That being said, young people need contemporary stories that they can relate to. These are not the best characters for our teens to emulate. But, they are not the worst either.

  • Dave Ruiz says:

    I only saw a few minutes and with all the coolness on it, the deception is what gets me. How our generation is so obsessed with the occult and the pleasures it brings it is just sad. Fantasy is just Fantasy but we must becareful what we feed our teenagers and educate properly them upon occult acts and what it stands for and they wont find them self fanatized by some vampire and thinking that is the way it so should be cause it looks romantic. There is so much deciet right now and seducing spirits are just finding way to trap and fool our youth and that is where we muct becareful. God Bless you all

  • Joy Bell says:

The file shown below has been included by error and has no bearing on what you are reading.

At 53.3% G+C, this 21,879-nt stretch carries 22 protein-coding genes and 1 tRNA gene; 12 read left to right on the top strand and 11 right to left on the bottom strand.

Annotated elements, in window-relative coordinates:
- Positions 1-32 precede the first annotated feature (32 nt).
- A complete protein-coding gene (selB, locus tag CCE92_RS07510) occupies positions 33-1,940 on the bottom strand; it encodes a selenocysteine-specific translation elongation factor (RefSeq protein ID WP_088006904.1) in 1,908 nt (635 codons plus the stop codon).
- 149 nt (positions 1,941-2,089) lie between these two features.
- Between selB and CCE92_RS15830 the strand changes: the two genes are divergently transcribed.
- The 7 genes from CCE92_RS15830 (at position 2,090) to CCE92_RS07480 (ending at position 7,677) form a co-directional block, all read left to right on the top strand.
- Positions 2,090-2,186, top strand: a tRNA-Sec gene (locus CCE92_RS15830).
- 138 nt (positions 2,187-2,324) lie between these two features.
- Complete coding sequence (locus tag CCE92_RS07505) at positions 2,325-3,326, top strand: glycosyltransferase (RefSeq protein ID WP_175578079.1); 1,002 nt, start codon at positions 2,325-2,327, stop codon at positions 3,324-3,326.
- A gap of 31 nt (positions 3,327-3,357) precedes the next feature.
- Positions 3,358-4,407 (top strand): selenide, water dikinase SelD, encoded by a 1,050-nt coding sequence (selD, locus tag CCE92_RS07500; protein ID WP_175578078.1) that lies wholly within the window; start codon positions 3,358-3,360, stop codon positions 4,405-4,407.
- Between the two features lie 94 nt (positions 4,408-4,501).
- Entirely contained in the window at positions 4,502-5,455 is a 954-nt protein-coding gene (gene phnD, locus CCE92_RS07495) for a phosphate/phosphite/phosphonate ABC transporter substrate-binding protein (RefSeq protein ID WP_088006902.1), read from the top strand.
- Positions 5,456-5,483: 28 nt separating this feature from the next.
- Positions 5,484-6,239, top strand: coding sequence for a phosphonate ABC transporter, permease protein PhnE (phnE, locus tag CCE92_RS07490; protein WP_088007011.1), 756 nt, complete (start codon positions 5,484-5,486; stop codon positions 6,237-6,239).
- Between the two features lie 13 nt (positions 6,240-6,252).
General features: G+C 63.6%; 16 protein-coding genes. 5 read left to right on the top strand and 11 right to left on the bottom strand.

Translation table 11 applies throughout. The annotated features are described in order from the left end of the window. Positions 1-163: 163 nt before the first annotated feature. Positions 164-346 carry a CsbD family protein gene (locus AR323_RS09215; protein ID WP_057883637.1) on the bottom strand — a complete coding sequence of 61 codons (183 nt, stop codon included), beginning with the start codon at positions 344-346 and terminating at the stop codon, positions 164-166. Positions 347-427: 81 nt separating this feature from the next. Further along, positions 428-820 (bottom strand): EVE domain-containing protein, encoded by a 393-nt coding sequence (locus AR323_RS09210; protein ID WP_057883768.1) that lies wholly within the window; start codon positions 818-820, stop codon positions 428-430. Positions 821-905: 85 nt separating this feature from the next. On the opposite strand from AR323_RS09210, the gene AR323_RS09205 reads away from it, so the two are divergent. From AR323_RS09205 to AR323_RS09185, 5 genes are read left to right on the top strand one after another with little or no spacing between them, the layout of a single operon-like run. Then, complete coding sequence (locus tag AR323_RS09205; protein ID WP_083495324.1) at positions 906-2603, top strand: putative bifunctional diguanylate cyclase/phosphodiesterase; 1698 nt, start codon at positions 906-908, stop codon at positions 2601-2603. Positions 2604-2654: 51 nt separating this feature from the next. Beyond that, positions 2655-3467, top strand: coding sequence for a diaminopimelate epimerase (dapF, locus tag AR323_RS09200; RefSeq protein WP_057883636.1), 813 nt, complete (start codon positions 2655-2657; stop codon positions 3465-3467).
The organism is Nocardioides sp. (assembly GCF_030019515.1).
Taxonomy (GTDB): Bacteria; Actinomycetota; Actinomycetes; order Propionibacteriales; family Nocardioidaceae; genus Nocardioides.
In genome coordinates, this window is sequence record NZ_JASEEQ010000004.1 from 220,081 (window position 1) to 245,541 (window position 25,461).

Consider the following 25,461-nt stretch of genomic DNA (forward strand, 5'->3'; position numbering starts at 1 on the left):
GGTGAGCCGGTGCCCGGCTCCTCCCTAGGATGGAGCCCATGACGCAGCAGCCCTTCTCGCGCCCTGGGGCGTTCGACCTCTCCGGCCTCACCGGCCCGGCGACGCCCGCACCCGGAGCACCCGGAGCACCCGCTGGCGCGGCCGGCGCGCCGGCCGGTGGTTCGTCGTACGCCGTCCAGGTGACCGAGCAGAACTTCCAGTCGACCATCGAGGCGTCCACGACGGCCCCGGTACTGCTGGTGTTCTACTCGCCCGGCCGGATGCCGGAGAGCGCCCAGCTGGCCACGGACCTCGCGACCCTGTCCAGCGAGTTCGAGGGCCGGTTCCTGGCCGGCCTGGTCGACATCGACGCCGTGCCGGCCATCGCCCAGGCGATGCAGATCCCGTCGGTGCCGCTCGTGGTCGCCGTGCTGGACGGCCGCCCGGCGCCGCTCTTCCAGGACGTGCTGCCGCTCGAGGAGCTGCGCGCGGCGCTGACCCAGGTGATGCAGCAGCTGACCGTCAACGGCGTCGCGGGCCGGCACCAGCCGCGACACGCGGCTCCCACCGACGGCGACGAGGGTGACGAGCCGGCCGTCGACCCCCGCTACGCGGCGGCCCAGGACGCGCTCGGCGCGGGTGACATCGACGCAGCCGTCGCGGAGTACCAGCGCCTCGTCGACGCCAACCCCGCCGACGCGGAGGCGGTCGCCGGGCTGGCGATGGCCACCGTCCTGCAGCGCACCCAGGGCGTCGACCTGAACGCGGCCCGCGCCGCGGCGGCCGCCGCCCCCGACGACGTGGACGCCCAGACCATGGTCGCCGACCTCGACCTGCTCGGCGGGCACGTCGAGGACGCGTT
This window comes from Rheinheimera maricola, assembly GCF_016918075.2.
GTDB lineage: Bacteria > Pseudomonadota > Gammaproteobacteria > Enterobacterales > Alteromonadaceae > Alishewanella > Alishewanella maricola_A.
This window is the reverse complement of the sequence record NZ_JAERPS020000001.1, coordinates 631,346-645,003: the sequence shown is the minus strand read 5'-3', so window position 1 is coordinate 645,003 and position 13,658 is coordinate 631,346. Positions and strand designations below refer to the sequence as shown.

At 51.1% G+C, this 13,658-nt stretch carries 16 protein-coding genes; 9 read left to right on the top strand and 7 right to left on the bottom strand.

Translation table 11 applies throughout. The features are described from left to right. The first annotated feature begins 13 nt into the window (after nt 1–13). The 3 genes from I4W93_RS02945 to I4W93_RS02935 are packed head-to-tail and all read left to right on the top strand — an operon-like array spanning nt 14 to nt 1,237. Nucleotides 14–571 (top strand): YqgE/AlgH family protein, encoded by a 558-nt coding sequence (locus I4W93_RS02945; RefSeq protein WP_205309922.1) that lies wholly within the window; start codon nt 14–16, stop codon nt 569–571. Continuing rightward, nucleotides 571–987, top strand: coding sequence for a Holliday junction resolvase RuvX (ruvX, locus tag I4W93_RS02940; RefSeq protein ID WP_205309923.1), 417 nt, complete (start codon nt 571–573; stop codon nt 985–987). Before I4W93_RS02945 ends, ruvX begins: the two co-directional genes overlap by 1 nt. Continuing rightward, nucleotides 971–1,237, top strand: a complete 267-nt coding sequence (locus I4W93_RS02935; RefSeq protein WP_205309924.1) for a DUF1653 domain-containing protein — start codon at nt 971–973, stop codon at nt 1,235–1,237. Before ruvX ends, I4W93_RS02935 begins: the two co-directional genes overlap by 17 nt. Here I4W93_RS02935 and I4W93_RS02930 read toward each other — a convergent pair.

I own the books and have read the books numerous times, and while I enjoy them they are riddled with issues; particularly when it comes to the teenage audience they seem geared for. First off, I’m not sure I’d describe Edward and Bella’s relationship as “chaste.” Sure they don’t actually have sex until they’re married in book 4, but by the middle of the 1st book they regularly lay in bed together (vampires can’t sleep)each night. Also, Bella regularly tries to seduce Edward and toss away her virginity. I now have a generation of girls who think it’s ok to sleep with a guy as long as you don’t “do” anything. Unfortunately, human males don’t often have the same unnatural restraint Edward exhibits. Nor should either sex be put in positions where they’re relying on their restraint to save them. Secondly, Bella’s obsessive “love” causes her to throw away her soul and regard any other aspect of life (including life itself) as unimportant. In book 2 she wastes away losing all connections with her friends, not eating much, and engaging in dangerous activities in an effort to “hear” his voice. Let’s be fair, however, Edward is just as obsessed declaring that his half life is not worth “living” if Bella is not alive and so he attempts to “kill” himself in book 2 when he believe Bella to be dead. No one, girl or guy, should be in a relationship so all-consuming. It’s unhealthy physically, emotionally, mentally, and certainly, spiritually!